Mondelez shareholders reject exec pay – Consumer News

on May17

16 May 2018 | 8:53 pm

Mondelez shareholders rejected a proposal related to executive pay at the company’s annual meeting today—a rare occurrence in the world of public companies.

Shareholders of the company, who met this morning at a corporate event venue in Lincolnshire, did not approve the company’s compensation of its named executive officers by roughly a 5-to-4 margin. Fifty-five percent of shareholders voted against the company’s 2017 compensation plan, which included a nearly $60 million pay package to two CEOs.

The vote was on an advisory basis, meaning it is nonbinding.

Irene Rosenfeld, who stepped down in November after five years running the Deerfield-based snackmaker, stood to take home $17.4 million in 2017. Her successor, Dirk Van de Put, earned $42.4 million. Some $38 million of that was a so-called “make whole” package reflecting pay he would have received had he remained with his previous employer, McCain Foods, a privately held maker of frozen French fries that runs its U.S. operations from suburban Lisle.

According to Mondelez’s proxy, the company decided to pay 74 percent of that package, or more than $28 million, in equity, “a sizable portion” of which would only be paid if performance goals were met. Just under $10 million would be in cash.

Rosenfeld’s 2017 pay consisted of a $1.6 million base salary, $8.2 million in stock awards, $2.7 million in option awards, a $2.3 million “incentive award,” just under $2 million in retirement benefits and more than $555,000 in “other compensation,” which includes personal use of company aircraft and a car allowance.

Van de Put’s 2017 earnings included a base salary of just under $163,000 for the one month he was employed, a $10 million cash bonus, $30 million in stock awards, $975,000 in stock options, a $1 million incentive-plan payout and $268,000 in other compensation.

Other named officers earned packages that were significantly larger than last year’s. Mondelez CFO Brian Gladden’s total compensation was more than $11.6 million in 2017, versus $6.4 million in 2016. Timothy Cofer, the company’s chief growth officer, took home $10.6 million, versus just over $7 million last year. Mondelez’s general counsel, Gerhard Pleuhs, earned $3.3 million in total 2017 compensation, while Hubert Weber, president of the company’s Europe division, earned more than $3.7 million.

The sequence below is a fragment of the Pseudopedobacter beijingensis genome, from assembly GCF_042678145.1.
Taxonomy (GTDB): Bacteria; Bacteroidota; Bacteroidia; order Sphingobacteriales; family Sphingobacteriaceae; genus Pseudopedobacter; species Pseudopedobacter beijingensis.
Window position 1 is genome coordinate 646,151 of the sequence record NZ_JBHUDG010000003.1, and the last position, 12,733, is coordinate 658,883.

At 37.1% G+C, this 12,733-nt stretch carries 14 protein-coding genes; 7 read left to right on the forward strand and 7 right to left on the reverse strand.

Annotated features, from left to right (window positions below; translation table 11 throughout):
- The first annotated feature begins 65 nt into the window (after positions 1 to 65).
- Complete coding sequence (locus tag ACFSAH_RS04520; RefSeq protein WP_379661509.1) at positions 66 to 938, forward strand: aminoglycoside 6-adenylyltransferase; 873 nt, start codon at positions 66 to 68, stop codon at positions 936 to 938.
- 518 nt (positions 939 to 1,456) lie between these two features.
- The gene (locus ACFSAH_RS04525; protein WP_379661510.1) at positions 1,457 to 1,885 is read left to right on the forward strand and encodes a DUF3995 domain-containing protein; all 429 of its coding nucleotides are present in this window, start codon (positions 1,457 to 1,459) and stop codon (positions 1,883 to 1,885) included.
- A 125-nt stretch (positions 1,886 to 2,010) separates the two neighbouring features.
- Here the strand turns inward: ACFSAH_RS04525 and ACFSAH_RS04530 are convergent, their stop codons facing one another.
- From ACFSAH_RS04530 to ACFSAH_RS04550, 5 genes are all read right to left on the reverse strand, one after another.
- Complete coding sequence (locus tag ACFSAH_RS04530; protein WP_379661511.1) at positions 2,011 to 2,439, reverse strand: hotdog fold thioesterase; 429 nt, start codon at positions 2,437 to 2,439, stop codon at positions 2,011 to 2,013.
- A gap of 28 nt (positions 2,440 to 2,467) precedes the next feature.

At the same time, Mondelez’s stock dropped 3.45 percent in 2017 as the S&P 500 consumer staples index rose 10.46 percent.

“We believe our compensation philosophy is aligned with shareholders’ long-term interests,” a Mondelez spokesman said via email. “Our compensation programs are designed to attract, retain and motivate talented executive officers and develop world-class leaders.” He went on to say that the company links pay to performance to “promote superior long-term shareholder returns.”

The board will review the results of the vote and consider investors’ feedback, the spokesman continued.

Earlier:

Joe Cahill: Oreo maker sure double-stuffed these paychecks

Crain’s editorial: How Mondelez robbed its shareholders

Shareholders rarely vote down executive pay, though they’ve done it several times in 2018. Last month, some 75 percent of Ameriprise Financial shareholders said “no” to CEO James Cracchiolo’s $60.5 million compensation in 2017, up from $15.1 million the year before, according to the Minneapolis Star-Tribune.

In March, Walt Disney shareholders pushed back against CEO Bob Iger’s compensation plan, which could have been worth $48.5 million a year over four years, plus a grant worth about $100 million, per Reuters.

They earned the right to do so under the 2010 Dodd-Frank law, which gave shareholders the opportunity to weigh in when compensation plans don’t align with their interests.



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